Teaching Philosophy

Teaching Philosophy

So you think you can’t write?

That’s a question I’m likely to ask my students when I meet them. Anyone can learn to write more effectively. But the conventions of some writing styles are harder to hone than others.

I began developing my teaching philosophy while working my way through undergraduate school teaching dance (ballet, modern, jazz) at community centers to school-aged children through adults. Using metaphors and demonstrating dance steps helped get my message across – “stand as if you have beautiful jewels around your neck that you want all the world to see.” I learned by trial and error, when to “show,” when to “tell,” and most important, when to shut up, and ask everyone to practice on their own for a while, to experiment, to “own” the steps, as I roamed around the room giving pointers and praise to individual students. My approach to teaching writing is similar. My job is to discover how to best help students learn by doing, with me as their coach, using the classroom as a kind of rehearsal space or workshop for “working out” to find their individual academic writing style.

Much of my teaching experience has involved working with  ”developmental writing” students. For many of these students, working efficiently to make measurable gains is crucial to our work together, often focused on the path out of remediation to their first English Composition course at a community college. Helping them find that “bridge” is a dauntingly multifaceted skill set that can imply everything from writing grammatically correct sentences, the artful, articulate use of language, problematic definitions of “literacy,” to the ability to critique social issues within a discourse community and opine on the world’s problems in a two-page essay. That’s a lot to cover in a typical 16-week course with some students unsure of what exactly a “thesis” is and why they might sometimes need one. I focus on accomplishing the possible while remaining alert to those “teaching moments” that emerge spontaneously in class, often crossing disciplines and serving as an orientation to academic life.

I individualize instruction as soon and as quickly as possible, and adjust in-class activities and course assignments, accordingly. To efficiently ascertain how best to intervene, I use three diagnostics the first week of class: a grammar test, an in-class essay, and a form I created called “Student Profile,” which asks students to tell me about themselves, their major — “I don’t know” is a perfectly good major — whether they work and go to school, and significantly, how they feel about their writing and what they’d like to work on or get out of the class. They hand them in before the end of the first week of class, and I read each one to gain insights into what matters to them, in their world, and how I might keep learning to write college-level essays relevant to the rest of their lives.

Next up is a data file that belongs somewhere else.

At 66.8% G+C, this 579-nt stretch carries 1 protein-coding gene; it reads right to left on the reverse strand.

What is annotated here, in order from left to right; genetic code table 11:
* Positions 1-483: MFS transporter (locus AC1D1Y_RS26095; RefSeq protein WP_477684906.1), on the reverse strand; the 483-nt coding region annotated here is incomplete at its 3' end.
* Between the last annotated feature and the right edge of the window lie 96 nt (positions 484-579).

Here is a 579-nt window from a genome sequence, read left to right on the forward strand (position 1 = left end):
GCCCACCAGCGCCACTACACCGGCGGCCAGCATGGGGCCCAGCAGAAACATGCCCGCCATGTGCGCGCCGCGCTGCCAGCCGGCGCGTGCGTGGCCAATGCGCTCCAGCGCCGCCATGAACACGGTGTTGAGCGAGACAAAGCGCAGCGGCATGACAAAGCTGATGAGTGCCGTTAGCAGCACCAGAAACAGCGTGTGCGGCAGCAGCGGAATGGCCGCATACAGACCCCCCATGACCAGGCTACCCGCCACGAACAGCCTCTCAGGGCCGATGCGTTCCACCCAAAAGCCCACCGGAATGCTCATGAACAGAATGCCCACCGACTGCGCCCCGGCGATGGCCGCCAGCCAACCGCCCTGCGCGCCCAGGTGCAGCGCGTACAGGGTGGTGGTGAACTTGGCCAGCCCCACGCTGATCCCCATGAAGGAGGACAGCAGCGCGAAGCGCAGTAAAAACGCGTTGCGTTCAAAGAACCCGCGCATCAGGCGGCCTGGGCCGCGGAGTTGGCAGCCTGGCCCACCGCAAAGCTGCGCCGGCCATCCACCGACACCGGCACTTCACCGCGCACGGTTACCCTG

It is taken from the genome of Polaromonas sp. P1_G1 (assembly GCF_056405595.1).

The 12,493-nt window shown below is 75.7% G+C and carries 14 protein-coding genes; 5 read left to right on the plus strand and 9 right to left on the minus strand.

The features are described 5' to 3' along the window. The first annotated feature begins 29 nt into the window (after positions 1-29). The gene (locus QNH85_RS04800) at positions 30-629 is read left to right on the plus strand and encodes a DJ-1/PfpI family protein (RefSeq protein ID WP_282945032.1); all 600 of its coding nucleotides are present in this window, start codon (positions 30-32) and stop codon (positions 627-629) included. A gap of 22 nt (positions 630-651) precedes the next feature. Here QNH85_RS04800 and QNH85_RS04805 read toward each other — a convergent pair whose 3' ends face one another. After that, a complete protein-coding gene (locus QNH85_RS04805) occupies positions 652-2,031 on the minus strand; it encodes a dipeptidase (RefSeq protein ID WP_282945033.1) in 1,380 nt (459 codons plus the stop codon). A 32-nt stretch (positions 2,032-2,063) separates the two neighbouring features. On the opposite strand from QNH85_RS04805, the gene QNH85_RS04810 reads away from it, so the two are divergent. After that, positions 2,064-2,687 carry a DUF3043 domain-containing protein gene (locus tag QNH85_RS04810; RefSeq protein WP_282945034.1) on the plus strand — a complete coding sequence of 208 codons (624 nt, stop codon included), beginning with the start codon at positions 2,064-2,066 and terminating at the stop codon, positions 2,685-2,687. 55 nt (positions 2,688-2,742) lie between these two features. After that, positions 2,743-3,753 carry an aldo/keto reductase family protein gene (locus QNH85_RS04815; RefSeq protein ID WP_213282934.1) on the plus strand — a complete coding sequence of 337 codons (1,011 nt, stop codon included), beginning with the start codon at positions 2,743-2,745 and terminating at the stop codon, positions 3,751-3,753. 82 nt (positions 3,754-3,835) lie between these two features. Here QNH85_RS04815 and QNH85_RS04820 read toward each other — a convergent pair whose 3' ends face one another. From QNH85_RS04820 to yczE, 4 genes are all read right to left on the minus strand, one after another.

The first writing assignments in my class are not graded but handed back to students with clear instructions on how to revise and develop their essays. The work isn’t graded until it’s been revised sometimes several times, to reinforce that writing is really about re-writing, and that revision results from the ongoing connection between thinking and writing and writing and thinking. By mid-term when I meet with students for writing conferences, there usually are enough of these works-in-progress to review and go over constructively together.

Another lesson that transferred from my dance-teaching days is the idea that we learn from dancing when we dance as if “no one is watching” as well as when we dance as if we have an audience. Developmental writers in particular seem to need writing assignments that allow them to circumvent the critical voices they have internalized that cut off the creative “flow” so necessary in writing first drafts. To help students “feel” what writing is like when they are not criticizing themselves, I have my students regularly “work out” their writing muscles in class during short “free-write” sessions and in journals that are not graded but do count toward part of their course portfolio.

Finally, I believe it’s important to set the tone for the semester the first week of classes. To get students used to participating and comfortable working together, I use a variety of “corny” but usually remarkably effective “ice-breaker” activities. And I share with them a bit of my story, that I began my academic career at an open-admissions junior college after I’d dropped out of high school but earned a GED. Saying that upfront, community college students have told me, over and over again, gives me “cred,” that I can relate to them and that I am “for real” dedicated to their success.

Sample Syllabus & Calendar

Sample Syllabus & Calendar

Debi Martin
ENG 5316: Composition Pedagogy
Dr. Rebecca Jackson
Final Project
Spring 2012

Developmental Writing II with Basic Intro to Writing New Media Texts
DEVW 1413: T/Th 10 – 11:15 a.m.
Spring 2012
Round Rock Campus Rm. 2321
Austin Community College


Instructor: 
Debi Martin, B.J., M.A.
Office: RRC Adjunct Faculty Rm 1204
Office hours: T/Th 11:30 a.m. – 12:30 p.m. and by appointment.
Email: dmartin@austincc.edu
Phone/Voice Mail/Text: 512-454-6555; Messages returned within 24 hours except on weekends.

Course Description: